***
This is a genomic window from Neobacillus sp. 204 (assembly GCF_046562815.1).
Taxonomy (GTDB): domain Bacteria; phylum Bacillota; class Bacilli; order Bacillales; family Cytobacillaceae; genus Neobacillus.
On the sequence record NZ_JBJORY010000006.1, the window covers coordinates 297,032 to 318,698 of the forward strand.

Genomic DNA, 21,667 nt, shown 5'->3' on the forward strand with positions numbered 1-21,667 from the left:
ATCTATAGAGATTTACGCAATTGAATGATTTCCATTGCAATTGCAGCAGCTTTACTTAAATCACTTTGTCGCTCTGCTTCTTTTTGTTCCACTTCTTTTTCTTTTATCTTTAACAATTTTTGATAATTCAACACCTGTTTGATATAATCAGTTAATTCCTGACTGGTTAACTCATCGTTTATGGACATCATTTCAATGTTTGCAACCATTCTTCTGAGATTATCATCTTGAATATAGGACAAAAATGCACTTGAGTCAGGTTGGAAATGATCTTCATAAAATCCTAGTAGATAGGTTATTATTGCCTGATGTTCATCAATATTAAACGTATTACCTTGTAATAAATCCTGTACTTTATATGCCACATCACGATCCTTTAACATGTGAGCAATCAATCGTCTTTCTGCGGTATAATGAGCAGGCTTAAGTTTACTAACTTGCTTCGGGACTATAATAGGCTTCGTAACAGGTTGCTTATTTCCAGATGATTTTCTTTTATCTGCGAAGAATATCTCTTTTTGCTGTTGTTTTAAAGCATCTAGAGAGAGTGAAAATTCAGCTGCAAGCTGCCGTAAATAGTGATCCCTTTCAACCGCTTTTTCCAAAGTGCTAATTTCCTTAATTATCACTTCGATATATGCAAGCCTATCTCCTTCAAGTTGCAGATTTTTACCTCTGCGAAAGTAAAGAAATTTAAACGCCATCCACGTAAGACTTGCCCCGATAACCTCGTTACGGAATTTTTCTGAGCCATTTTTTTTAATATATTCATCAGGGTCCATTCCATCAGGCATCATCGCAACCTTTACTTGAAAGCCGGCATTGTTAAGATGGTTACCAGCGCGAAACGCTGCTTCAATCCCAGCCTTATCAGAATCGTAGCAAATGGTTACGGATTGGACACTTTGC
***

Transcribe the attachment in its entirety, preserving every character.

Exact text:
This is a genomic window from Neobacillus sp. 204 (assembly GCF_046562815.1).
Taxonomy (GTDB): domain Bacteria; phylum Bacillota; class Bacilli; order Bacillales; family Cytobacillaceae; genus Neobacillus.
On the sequence record NZ_JBJORY010000006.1, the window covers coordinates 297,032 to 318,698 of the forward strand.

Genomic DNA, 21,667 nt, shown 5'->3' on the forward strand with positions numbered 1-21,667 from the left:
ATCTATAGAGATTTACGCAATTGAATGATTTCCATTGCAATTGCAGCAGCTTTACTTAAATCACTTTGTCGCTCTGCTTCTTTTTGTTCCACTTCTTTTTCTTTTATCTTTAACAATTTTTGATAATTCAACACCTGTTTGATATAATCAGTTAATTCCTGACTGGTTAACTCATCGTTTATGGACATCATTTCAATGTTTGCAACCATTCTTCTGAGATTATCATCTTGAATATAGGACAAAAATGCACTTGAGTCAGGTTGGAAATGATCTTCATAAAATCCTAGTAGATAGGTTATTATTGCCTGATGTTCATCAATATTAAACGTATTACCTTGTAATAAATCCTGTACTTTATATGCCACATCACGATCCTTTAACATGTGAGCAATCAATCGTCTTTCTGCGGTATAATGAGCAGGCTTAAGTTTACTAACTTGCTTCGGGACTATAATAGGCTTCGTAACAGGTTGCTTATTTCCAGATGATTTTCTTTTATCTGCGAAGAATATCTCTTTTTGCTGTTGTTTTAAAGCATCTAGAGAGAGTGAAAATTCAGCTGCAAGCTGCCGTAAATAGTGATCCCTTTCAACCGCTTTTTCCAAAGTGCTAATTTCCTTAATTATCACTTCGATATATGCAAGCCTATCTCCTTCAAGTTGCAGATTTTTACCTCTGCGAAAGTAAAGAAATTTAAACGCCATCCACGTAAGACTTGCCCCGATAACCTCGTTACGGAATTTTTCTGAGCCATTTTTTTTAATATATTCATCAGGGTCCATTCCATCAGGCATCATCGCAACCTTTACTTGAAAGCCGGCATTGTTAAGATGGTTACCAGCGCGAAACGCTGCTTCAATCCCAGCCTTATCAGAATCGTAGCAAATGGTTACGGATTGGACACTTTGC